Years later, team suffers unimaginable loss

November 30, 2008|By RICK MAESE | RICK MAESE,

As the years had passed, they had all scattered to some degree. They owned restaurants, they ran companies and small businesses, they sold products, marketed products, produced products, and one in particular - whom Calvert Hall's class of 1992 will never forget - served as a paramedic for the state police.

But there they were, drawn together by unexpected phone calls, jarring e-mails and news reports that just didn't make sense.

Did you hear?

They were coming home from vacations. Enjoying the weekend. Watching football.

Turn on your TV. A helicopter crashed. You'll never believe.

They would later say it wasn't really sadness that initially swept over them. It was shock, disbelief, numbness. Who could imagine?

Mickey's dead.

One of their teammates was gone.

No one was surprised Mickey Lippy became a paramedic. As a child, he would bandage his stuffed animals and move them from room to room with a gurney he fashioned out of an old TV stand. And it was also no surprise that he joined the fire department and later the state police. Mickey was always the consummate team player. Growing up around sports, it was tough for him not to be.

Bruce Lippy taught physical education for 40 years in Baltimore County schools. He remembers coming home and spotting his son - named after Mickey Mantle - waiting on the porch.

"He'd have a basketball or lacrosse stick or whatever," Lippy says. "He was just waiting for me to get home to practice or play with him."

Mickey was a year-round athlete, rotating among baseball, football, basketball and lacrosse. His father remembers Mickey's first year playing Little League. Mickey hit a home run to win the game. The bleachers were filled with cheering parents, and all their attention was suddenly focused on the small boy with the bat.

"He didn't want to run around the bases," Lippy says. "He was not one that needed the limelight. He was a team guy all the way. That's why he was so well-liked."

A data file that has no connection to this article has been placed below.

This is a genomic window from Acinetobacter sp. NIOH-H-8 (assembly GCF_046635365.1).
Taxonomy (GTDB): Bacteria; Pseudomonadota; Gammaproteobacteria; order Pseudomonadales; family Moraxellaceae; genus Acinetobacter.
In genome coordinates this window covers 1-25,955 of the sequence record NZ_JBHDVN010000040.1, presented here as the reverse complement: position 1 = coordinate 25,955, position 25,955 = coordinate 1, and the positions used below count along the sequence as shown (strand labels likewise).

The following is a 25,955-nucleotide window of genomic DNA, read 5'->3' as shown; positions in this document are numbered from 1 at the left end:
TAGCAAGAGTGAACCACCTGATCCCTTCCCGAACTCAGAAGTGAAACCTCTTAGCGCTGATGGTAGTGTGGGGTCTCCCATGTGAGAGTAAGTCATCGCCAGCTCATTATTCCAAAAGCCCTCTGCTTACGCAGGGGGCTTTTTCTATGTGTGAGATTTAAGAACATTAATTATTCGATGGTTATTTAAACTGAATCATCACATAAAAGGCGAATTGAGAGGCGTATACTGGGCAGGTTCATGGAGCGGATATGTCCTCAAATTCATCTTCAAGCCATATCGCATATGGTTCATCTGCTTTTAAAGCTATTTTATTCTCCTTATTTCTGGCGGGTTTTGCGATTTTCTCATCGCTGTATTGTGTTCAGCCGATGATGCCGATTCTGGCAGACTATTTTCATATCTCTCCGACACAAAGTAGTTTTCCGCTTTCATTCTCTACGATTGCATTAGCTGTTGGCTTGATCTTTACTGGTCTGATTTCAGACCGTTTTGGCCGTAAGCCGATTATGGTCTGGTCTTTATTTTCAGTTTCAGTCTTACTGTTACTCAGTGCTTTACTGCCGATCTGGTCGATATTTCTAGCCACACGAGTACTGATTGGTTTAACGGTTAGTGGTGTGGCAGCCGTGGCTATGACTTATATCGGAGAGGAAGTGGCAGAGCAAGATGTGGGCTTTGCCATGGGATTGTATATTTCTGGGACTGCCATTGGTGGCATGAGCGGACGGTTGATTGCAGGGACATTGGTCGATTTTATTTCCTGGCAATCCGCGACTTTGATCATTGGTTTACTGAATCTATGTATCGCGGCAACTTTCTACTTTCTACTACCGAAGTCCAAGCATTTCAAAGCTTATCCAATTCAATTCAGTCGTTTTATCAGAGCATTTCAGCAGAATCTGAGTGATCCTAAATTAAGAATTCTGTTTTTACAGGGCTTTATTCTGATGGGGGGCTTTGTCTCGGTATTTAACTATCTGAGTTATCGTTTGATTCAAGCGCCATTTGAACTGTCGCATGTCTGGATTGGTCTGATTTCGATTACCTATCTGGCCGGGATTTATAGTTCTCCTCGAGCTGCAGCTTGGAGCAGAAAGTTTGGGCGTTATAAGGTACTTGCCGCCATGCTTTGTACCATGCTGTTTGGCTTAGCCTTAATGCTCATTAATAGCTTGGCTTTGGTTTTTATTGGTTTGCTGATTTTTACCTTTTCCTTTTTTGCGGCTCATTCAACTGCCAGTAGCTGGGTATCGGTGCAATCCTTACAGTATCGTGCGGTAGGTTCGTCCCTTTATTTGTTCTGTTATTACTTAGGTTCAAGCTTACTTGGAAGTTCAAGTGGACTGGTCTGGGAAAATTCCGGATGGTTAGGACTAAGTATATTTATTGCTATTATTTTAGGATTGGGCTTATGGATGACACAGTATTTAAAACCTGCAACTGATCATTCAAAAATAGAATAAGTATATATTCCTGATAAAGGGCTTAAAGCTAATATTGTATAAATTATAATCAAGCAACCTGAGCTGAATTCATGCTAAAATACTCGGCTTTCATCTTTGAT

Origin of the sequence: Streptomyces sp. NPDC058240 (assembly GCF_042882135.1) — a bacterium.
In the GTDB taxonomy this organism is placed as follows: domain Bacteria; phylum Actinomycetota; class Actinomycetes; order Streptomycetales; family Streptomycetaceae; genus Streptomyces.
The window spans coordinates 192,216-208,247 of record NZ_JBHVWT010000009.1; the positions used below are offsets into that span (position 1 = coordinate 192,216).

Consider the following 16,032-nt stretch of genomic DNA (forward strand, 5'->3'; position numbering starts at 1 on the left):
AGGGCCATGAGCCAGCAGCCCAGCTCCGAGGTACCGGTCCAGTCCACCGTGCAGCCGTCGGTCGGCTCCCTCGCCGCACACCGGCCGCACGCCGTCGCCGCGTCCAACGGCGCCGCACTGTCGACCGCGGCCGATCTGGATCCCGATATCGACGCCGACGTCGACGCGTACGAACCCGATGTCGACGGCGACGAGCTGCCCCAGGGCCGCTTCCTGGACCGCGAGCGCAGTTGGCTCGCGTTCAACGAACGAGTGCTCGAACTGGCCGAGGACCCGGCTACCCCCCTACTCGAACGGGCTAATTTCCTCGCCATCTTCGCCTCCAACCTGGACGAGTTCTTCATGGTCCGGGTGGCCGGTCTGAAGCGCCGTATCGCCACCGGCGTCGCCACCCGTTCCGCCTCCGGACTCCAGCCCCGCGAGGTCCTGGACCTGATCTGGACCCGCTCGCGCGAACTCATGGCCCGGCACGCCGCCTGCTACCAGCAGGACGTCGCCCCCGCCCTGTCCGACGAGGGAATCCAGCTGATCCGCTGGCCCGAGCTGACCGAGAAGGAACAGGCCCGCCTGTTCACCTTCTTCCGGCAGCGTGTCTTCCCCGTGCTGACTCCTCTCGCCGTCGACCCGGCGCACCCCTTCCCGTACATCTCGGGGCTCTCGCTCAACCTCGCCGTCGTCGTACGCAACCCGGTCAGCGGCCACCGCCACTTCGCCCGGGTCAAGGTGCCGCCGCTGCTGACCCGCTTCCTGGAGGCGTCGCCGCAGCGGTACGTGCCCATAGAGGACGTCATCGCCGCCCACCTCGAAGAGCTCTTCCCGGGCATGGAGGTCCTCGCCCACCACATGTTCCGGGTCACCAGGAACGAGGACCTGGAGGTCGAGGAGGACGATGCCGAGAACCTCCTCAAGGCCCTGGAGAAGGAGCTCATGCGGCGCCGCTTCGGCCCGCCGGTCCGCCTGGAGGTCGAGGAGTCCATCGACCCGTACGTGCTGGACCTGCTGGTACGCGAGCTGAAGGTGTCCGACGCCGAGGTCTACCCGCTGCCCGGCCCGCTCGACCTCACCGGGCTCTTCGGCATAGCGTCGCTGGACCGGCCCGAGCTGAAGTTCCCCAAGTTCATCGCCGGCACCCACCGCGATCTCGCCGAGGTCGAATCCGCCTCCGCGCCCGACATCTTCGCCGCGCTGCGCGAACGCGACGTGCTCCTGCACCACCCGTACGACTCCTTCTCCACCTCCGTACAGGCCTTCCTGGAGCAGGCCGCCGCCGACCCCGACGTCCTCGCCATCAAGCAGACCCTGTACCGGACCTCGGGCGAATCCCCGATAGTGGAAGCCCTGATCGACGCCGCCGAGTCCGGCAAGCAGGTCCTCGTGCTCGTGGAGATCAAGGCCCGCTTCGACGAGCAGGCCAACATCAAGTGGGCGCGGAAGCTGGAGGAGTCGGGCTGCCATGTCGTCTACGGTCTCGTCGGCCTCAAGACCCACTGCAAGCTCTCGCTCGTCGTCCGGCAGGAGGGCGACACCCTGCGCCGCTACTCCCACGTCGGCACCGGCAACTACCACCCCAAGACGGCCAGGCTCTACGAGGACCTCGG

That became quickly apparent when Mickey transferred as a sophomore to Calvert Hall from Loch Raven High in 1989.

If there was any doubt that Mickey was embraced as part the Cardinals team, it disappeared quickly. Just two weeks into the school year, Mickey's grandmother died. Mickey walked in the locker room one afternoon before practice and saw his teammates already seated. He thought he was late. He was certain he would be forced to run after practice.

But Mickey was given a flower arrangement and a card signed by the entire team. Then they walked in a line, one by one shaking the new kid's hand and expressing condolences.

Theirs was a team in every sense of the word.

Making a name for himself

The first thing many of his new teammates noticed about Mickey was the scar on his arm. When Mickey was just 3, he stuck his arm through a glass door. He underwent surgery and made several hospital visits. He fell in love with the medical field.

As a teenager, though, his efforts were focused on sports, particularly football and lacrosse.

"It just was his life," his father says. "If we walked into a room and there was a beauty queen on one side of the room and a football on the other, he'd have went to the football."

Mickey started on varsity as a sophomore, and by the time he was a junior, most opposing coaches and players were familiar with No. 51. He played center and linebacker, which meant he seemed to touch the football on every play of the game. In the Turkey Bowl his junior year - Calvert Hall's annual Thanksgiving matchup with Loyola - the announcer called out each tackle. "Yep, it's Lippy again, folks," he said.

"On the field, he was just an animal," says Joe Antonelli, who was captain and played defensive tackle during Mickey's senior year. "I played in front of him, and I always felt so much better when Mickey had my back."

Mickey's senior season - 1991 - was one of the best Calvert Hall has enjoyed. In its fourth game, against Cardinal Gibbons, Calvert Hall held a 10-3 lead in the third quarter. Gibbons drove to within sniffing distance of the goal line, and on second-and-goal, Mickey snared an interception at the 5-yard line. The Cardinals scored on their ensuing possession.

He was always like that, drawn to the ball. He was the defensive captain for a unit that held seven of its 11 opponents to six points or fewer.

For all three years, Bruce Lippy watched practice every day. Not because he wanted to nitpick the coaching; just because he liked watching his son. After practice, he would try to prod his son into being meaner. But that just wasn't Mickey.

"When he walked across the line, he was all football. And then he stepped back across and he was a gentleman again," said Bill Mackley, Calvert Hall's coach from 1988 to 1993. "He was the kind of kid who would knock the heck out of somebody but then immediately help them back up."

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